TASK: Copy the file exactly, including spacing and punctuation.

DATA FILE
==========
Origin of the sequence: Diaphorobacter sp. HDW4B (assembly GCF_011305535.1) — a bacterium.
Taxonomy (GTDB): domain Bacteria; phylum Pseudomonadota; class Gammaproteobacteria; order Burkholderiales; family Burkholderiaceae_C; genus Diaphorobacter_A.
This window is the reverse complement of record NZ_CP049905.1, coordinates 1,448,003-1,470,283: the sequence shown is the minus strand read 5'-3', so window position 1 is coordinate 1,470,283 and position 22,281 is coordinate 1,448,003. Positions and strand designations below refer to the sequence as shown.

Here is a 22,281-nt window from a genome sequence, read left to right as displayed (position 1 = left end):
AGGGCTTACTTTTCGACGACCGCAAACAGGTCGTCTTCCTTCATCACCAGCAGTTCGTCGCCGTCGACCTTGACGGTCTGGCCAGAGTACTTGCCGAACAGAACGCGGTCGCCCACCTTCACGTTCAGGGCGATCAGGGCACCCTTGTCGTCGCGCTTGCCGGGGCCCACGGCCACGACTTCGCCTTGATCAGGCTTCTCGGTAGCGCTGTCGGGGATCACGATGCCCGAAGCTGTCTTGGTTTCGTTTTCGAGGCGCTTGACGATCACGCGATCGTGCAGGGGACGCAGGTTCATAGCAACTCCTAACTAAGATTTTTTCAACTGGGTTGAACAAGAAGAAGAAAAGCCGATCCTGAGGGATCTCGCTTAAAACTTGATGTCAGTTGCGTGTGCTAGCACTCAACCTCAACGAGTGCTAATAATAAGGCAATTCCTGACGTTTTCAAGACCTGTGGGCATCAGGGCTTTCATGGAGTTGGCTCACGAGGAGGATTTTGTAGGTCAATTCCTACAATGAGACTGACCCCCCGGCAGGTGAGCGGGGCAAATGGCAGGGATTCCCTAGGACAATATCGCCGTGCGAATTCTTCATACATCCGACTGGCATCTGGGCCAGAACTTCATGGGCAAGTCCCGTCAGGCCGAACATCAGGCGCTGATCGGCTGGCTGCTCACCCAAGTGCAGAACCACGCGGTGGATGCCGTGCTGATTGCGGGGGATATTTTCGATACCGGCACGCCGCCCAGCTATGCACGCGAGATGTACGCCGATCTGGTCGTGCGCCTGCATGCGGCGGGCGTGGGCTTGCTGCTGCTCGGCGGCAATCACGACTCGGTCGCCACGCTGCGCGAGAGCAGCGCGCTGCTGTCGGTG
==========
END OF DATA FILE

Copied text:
Origin of the sequence: Diaphorobacter sp. HDW4B (assembly GCF_011305535.1) — a bacterium.
Taxonomy (GTDB): domain Bacteria; phylum Pseudomonadota; class Gammaproteobacteria; order Burkholderiales; family Burkholderiaceae_C; genus Diaphorobacter_A.
This window is the reverse complement of record NZ_CP049905.1, coordinates 1,448,003-1,470,283: the sequence shown is the minus strand read 5'-3', so window position 1 is coordinate 1,470,283 and position 22,281 is coordinate 1,448,003. Positions and strand designations below refer to the sequence as shown.

Here is a 22,281-nt window from a genome sequence, read left to right as displayed (position 1 = left end):
AGGGCTTACTTTTCGACGACCGCAAACAGGTCGTCTTCCTTCATCACCAGCAGTTCGTCGCCGTCGACCTTGACGGTCTGGCCAGAGTACTTGCCGAACAGAACGCGGTCGCCCACCTTCACGTTCAGGGCGATCAGGGCACCCTTGTCGTCGCGCTTGCCGGGGCCCACGGCCACGACTTCGCCTTGATCAGGCTTCTCGGTAGCGCTGTCGGGGATCACGATGCCCGAAGCTGTCTTGGTTTCGTTTTCGAGGCGCTTGACGATCACGCGATCGTGCAGGGGACGCAGGTTCATAGCAACTCCTAACTAAGATTTTTTCAACTGGGTTGAACAAGAAGAAGAAAAGCCGATCCTGAGGGATCTCGCTTAAAACTTGATGTCAGTTGCGTGTGCTAGCACTCAACCTCAACGAGTGCTAATAATAAGGCAATTCCTGACGTTTTCAAGACCTGTGGGCATCAGGGCTTTCATGGAGTTGGCTCACGAGGAGGATTTTGTAGGTCAATTCCTACAATGAGACTGACCCCCCGGCAGGTGAGCGGGGCAAATGGCAGGGATTCCCTAGGACAATATCGCCGTGCGAATTCTTCATACATCCGACTGGCATCTGGGCCAGAACTTCATGGGCAAGTCCCGTCAGGCCGAACATCAGGCGCTGATCGGCTGGCTGCTCACCCAAGTGCAGAACCACGCGGTGGATGCCGTGCTGATTGCGGGGGATATTTTCGATACCGGCACGCCGCCCAGCTATGCACGCGAGATGTACGCCGATCTGGTCGTGCGCCTGCATGCGGCGGGCGTGGGCTTGCTGCTGCTCGGCGGCAATCACGACTCGGTCGCCACGCTGCGCGAGAGCAGCGCGCTGCTGTCGGTG